What is dry needling?

Dry needling is a technique used by manual therapists to help reduce pain and tightness by deactivating trigger points (knots). It is still unclear of how exactly it works but it is thought to increase blood flow to the areas and alter the nerve input to the muscle fibres.

What conditions can it help treat?

Dry needling can be used in a wide range of musculoskeletal issues from headaches to muscle strains to disc injuries. While the needling itself focuses on the trigger points, deactivating these can have wider effects on the nervous system and a persons biomechanics.

How is it different to acupuncture?

While both methods use disposable needles the reasoning behind the techniques are different.

Acupuncture treatment involves the insertion of fine, sterile, single use, disposable needles into specific sites (acupuncture points) along the body’s energy pathways (meridians) to clear energy blockages and encourage the normal flow of energy, or Qi, through the body (1).

Dry needling is a form of western medicine which uses needles to deactivate trigger points found in different muscles (2). Dry needling can also involve a ‘twitch response’ when a trigger point is being released.

Is it safe?

Yes. As with most things there are risks, however dry needling is very safe and we use our clinical judgement to ensure these are kept to an absolute minimum. Prior to performing any needling we will make you aware of any risk involved and make sure you are happy to proceed. We always use sterile, disposable needles and appropriate hygiene.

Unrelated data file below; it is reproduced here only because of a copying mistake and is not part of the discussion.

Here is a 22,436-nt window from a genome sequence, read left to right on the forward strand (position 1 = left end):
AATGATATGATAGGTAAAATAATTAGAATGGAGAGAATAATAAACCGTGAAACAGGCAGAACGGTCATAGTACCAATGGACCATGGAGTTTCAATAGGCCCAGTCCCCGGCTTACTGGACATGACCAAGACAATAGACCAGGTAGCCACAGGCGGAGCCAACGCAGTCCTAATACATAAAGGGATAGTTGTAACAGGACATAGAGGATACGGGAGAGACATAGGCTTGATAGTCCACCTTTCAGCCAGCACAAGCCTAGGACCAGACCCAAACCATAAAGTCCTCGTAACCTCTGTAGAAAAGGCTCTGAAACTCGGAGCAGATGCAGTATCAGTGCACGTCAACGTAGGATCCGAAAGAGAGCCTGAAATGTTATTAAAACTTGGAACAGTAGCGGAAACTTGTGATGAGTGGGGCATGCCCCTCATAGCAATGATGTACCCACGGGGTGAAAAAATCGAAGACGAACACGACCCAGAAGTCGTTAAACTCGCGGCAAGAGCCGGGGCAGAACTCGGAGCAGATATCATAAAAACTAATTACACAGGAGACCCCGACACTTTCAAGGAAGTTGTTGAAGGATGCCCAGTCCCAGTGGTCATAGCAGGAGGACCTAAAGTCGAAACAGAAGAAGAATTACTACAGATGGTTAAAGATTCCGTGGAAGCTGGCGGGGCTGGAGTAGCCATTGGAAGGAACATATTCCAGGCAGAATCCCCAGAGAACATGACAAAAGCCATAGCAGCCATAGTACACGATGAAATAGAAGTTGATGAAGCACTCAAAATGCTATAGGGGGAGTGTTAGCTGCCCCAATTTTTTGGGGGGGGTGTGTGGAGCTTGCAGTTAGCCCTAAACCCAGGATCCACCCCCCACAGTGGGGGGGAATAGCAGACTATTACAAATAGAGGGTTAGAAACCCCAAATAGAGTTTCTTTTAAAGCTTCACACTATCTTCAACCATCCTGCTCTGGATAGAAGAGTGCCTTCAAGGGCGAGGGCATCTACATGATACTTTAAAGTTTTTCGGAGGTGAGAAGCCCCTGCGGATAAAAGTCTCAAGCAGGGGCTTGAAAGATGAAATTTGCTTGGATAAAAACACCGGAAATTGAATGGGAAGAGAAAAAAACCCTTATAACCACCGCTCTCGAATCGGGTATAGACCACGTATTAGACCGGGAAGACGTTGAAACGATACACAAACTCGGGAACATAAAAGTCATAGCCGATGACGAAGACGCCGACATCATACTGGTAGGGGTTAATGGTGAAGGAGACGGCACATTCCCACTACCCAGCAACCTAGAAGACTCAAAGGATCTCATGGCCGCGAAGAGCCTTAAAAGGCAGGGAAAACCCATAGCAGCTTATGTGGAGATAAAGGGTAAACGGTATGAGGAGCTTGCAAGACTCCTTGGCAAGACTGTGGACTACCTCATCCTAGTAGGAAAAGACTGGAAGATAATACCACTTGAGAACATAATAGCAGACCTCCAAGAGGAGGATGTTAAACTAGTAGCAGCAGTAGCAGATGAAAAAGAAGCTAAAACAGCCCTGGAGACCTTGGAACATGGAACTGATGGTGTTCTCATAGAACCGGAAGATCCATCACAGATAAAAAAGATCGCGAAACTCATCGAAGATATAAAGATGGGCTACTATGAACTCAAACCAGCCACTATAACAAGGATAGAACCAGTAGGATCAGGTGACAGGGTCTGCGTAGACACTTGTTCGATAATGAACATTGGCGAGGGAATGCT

Is it painful?

Unfortunately I can’t promise needling will be pain-free. Part of the process involves causing pain to change the nerve signalling to the brain (2). How painful will be different for every individual. You would be amazed how little pain there can be until the needle hits a trigger point, it is common to not feel anything until that point. It is also common to have some increased tenderness following treatment among other effects but your practitioner will explain these before performing any needling.

While it can be quite uncomfortable it might be worth while knowing that the typical diameter of the needle used is roughly half the size of the needles used in most vaccines and therefore not as painful.

Summary

Dry needling is a safe and useful technique when applied correctly, while it can cause some short term pain, patients can find it helpful in the long term. If you need more information please speak to one of our practitioners.

 

 

Blog by Damian Berenato, Osteopath at McKinnon Osteopathy. Damian is qualified in level 1 dry needling.

To book an appointment with Damian Click here or call on 9578 2436

 

 

 

 

References

  1. Acupuncture.org.au. (2018). Acupuncture – Acupuncture.org.au. [online] Available at: https://www.acupuncture.org.au/acupuncture-and-chinese-medicine/acupuncture/ [Accessed 10 May 2018].
  2. Bradnam, L. (2011). A biopsychosocial clinical reasoning model for Western acupuncture. Physical Therapy Reviews, 16(2), pp.138-146.